From Captain Queeg to Winston Churchill: Lessons in Leading Up

May 28, 2020
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Every year the military services relieve a number of commanding officers due to a “loss of trust and confidence.” I can’t help thinking that at least some of these officers might have been saved if their subordinates had learned the responsibility to lead up, as effectively as they have learned to lead down.

Most people who have served in uniform have worked for a poor leader. Yet, while we train extensively on how to lead those below us, nothing in our formal professional education prepares us to lead an errant boss in the right direction. Instead, we are left to learn from painful experience. Very occasionally, when a commander’s actions are illegal or immoral, subordinates are clearly justified in hastening their boss’s relief. Short of illegal or immoral behavior, are subordinates ever justified in advocating the relief of a boss who is simply a poor leader? I used to think not, but now I think it may sometimes be appropriate. Before taking such a step, the second-in-command has a responsibility to try to lead the boss in the right direction — to “lead up.”

 

 

Leading up isn’t simply manipulation. It requires the ability to understand a leader’s motivations and their strengths while mitigating their faults, for the sake of the organization. And it takes wise judgment and moral courage to do the right thing when these efforts have failed.

Two Approaches to Bad Bosses

As a company commander I worked for a terrible battalion commander. It seemed I had no option but to wait him out. Instead I re-read The Caine Mutiny, Herman Wouk’s classic novel about conflicts of loyalty and the pressures of command, set in the Pacific during World War II. Lt. Cmdr. Queeg, captain of the USS Caine, is an officer whose incompetence and erratic behavior makes the crew miserable. During a typhoon, he makes decisions that his subordinates believe will endanger the ship, and his XO, Lt. Maryk, relieves him and assumes command. During Maryk’s subsequent court martial, the prosecution picks apart the defense’s argument that Queeg was insane, characterizing the crew’s complaints instead as petty grievances sparked by serving a hard taskmaster. Maryk is acquitted only after his lawyer, Lt. Greenwald, pushes Queeg into a tantrum, turning the jury against him. As the officers of the Caine celebrate their courtroom victory, Greenwald upbraids them, arguing that Queeg might have succeeded if they had supported him better, compensating for his flaws rather than nursing their grievances. In the end, the protagonist, Lieutenant Willie Keith, is left to ponder: “The idea is, once you get an incompetent ass of a skipper … there’s nothing to do but serve him as though he were the wisest and the best, cover his mistakes, keep the ship going and bear up.”

The message I took from The Caine Mutiny is that, though the institution may sometimes make mistakes selecting commanders, it is not for subordinates to redress them. To do so would undermine the time-honored traditions of the service. This was the moral that I was looking for. I made the book required reading for my lieutenants, and the message was not lost on them. The rumblings of discontent were silent for a time (probably only in my presence). The battalion’s morale suffered, but the battalion commander succeeded and retired as a general officer.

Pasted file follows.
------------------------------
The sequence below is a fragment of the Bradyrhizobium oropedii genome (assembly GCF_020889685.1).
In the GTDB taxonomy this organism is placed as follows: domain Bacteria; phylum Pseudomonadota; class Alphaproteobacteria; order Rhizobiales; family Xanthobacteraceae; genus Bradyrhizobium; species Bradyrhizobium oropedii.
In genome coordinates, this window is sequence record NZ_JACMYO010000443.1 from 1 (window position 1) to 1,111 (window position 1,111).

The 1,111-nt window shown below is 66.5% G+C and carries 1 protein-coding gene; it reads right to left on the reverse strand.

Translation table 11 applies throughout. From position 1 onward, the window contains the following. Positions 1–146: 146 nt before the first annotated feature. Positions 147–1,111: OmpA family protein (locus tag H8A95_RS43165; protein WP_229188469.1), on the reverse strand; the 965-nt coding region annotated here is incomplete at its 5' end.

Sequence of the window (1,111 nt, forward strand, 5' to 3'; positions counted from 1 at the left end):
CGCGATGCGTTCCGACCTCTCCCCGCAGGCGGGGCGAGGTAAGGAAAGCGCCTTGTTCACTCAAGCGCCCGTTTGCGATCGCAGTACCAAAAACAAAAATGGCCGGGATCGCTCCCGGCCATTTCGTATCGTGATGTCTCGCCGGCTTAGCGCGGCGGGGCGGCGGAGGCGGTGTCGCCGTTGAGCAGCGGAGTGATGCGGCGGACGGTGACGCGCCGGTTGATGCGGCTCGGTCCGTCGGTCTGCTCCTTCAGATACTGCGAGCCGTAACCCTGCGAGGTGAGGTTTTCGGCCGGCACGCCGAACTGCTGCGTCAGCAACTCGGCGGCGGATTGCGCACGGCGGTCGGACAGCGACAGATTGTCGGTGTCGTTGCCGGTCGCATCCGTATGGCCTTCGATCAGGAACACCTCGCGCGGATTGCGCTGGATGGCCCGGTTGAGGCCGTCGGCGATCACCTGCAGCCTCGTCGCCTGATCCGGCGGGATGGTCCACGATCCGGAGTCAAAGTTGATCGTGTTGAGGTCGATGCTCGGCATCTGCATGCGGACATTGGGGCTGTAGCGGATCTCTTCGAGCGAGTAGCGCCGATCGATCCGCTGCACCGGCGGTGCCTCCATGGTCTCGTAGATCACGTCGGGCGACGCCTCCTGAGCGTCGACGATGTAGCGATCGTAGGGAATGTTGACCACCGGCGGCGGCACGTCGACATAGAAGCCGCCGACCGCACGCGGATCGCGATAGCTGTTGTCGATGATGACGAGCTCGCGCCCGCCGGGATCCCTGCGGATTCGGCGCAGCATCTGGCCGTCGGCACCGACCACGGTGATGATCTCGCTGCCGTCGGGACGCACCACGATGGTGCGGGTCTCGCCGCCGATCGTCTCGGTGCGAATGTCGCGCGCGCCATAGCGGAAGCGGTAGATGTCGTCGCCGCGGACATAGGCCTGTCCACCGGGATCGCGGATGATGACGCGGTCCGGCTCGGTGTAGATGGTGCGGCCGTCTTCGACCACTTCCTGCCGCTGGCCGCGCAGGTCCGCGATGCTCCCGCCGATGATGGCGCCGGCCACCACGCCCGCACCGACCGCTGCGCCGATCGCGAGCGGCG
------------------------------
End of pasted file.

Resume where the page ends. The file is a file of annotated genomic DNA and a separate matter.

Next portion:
With the benefit of experience, I find Wouk’s conclusion unsatisfying. It seems to conflate loyalty to the individual with loyalty to the institution, offering no middle ground between blind fealty and mutiny. To serve an incompetent commander as though he “were the wisest and the best” makes subordinates complicit in the type of leadership that achieves short term results at the expense of long term competence and morale. Simple compliance in the face of poor leadership sends the message that this type of behavior is acceptable, even commendable, undermining our military ethos and harming the institution we serve. And as poor leaders continue to climb the ladder, an ever-larger population falls subject to their baleful influence if it is left unchecked.

That battalion commander was by no means my last difficult boss, but that was the last time that I took so passive an approach. From that point, I set out to learn a different style of leadership that was focused on eliciting from those above me actions and behavior that best serve the organization, just as I do from those who work for me. In this journey, I was guided partly by my readings about one of the greatest leaders of the twentieth century, Winston Churchill.

Churchill was notoriously difficult to work for and required firm leadership from below. General Sir Alan Brooke, the Chief of the Imperial General Staff, who became Churchill’s right-hand man for much of the war, wrote:

Winston had ten ideas every day, only one of which was good, and he did not know which it was. … Without him England was lost for a certainty, with him England has been on the verge of disaster time and again. Never have I admired and disliked a man simultaneously to the same extent.

This sentiment will surely resonate with anyone who has worked for a difficult boss.

The relationship between Brooke and Churchill was extraordinary in terms of the stature of the leader and import of the decisions. But the way Brooke handled this relationship was surprisingly prosaic, and imparts useful lessons for anyone struggling with the challenges of leading up.

A Guide to Leading Up

Based on my own experience, and illuminated by the experience of Brooke and Churchill, I offer a guide to leading up. I believe it is more pragmatic and effective than Wouk’s injunction to follow a bad commander as you would a good one. I think of this guide as being similar to an escalation of force continuum: there are five steps in the process, but it may not be necessary to go beyond step two.